So David, should I expect to hear you say shortly that you will give up Cayman and get residence in Cuba? I think that would be a good move.

  4. Twyla, the Havana flight numbers are AA9426/7, AA9440/1, AA9468/9, AA9450/1, AA9428/9 and AA9436/7 – they all operate to Terminal 2.

    AA also fly to Santa Clara – AA9434/5, AA9454/5 and AA9458/9.

    It’s all on the internet if you bother to look.

    As me living in Cuba? Why not, there won’t be much for me here in a few years time if attitudes like yours prevail.

  5. Not sure why Twyla would suggest David move to Cuba when he is merely stating some facts about the likelihood of the expansion of tourism in Cuba.

    And they are facts. Including the number of carriers that take accredited Americans to Cuba directly from Miami. Only Americans that lack the special permission of the US gov, or Cuban Americans that choose to visit more frequently than the present laws permit need to enter the country from Canada, Bahamas, Mexico, Panama, or Cayman.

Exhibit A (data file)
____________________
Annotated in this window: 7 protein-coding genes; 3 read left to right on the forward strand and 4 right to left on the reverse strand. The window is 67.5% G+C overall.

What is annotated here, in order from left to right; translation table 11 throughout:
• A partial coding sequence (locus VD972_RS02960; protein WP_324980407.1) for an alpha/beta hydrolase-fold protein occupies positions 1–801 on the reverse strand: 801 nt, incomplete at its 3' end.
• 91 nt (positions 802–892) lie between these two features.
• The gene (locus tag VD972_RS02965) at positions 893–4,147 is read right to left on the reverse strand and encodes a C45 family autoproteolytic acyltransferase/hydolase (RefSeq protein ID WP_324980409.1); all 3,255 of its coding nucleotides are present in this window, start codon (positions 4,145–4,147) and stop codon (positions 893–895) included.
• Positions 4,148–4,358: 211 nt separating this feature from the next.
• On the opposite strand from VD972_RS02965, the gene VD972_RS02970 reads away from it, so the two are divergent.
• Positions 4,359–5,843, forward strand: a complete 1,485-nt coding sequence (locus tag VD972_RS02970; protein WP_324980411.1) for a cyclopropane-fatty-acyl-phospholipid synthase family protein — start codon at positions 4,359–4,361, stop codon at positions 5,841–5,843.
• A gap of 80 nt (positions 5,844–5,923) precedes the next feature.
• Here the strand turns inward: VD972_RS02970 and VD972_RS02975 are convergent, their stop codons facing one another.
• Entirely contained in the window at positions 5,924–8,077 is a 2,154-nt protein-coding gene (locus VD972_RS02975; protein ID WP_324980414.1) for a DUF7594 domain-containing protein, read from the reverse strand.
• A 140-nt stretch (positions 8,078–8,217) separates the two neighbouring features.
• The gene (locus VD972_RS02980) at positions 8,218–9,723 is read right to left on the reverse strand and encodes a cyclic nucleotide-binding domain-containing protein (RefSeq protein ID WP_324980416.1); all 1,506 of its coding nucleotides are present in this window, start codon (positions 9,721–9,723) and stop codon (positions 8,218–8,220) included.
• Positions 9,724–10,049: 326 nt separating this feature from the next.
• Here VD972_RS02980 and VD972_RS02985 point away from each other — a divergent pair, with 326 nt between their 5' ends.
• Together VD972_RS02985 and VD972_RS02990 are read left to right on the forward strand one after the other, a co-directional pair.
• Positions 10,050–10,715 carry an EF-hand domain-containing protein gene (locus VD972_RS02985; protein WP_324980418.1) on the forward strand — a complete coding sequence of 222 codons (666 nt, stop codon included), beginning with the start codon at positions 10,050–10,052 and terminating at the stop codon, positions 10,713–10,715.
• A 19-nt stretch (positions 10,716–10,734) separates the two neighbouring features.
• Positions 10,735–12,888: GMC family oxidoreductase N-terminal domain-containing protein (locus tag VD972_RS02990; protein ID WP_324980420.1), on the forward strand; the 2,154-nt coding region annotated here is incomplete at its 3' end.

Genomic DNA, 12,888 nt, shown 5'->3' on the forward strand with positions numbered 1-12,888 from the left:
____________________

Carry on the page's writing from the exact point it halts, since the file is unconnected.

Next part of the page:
As a frequent visitor to both Cayman and Cuba, i can also state, and i thought it curious when i saw it… An American Airlines plane preparing for its scheduled departure from Terminal 2 at Havana Airport, taking on fuel!

  6. Paul go learn how to read, and David the first thing you should do is to follow your own mind in stead of being dragged around by Paul. I asked you David if you would be planning to give up Cayman and get residence in Cuba. Also suggested it would be good.
    So what is it that you are afraid of? It is simple yes that would be your plans or no. Una too hot, cant deal with una at all.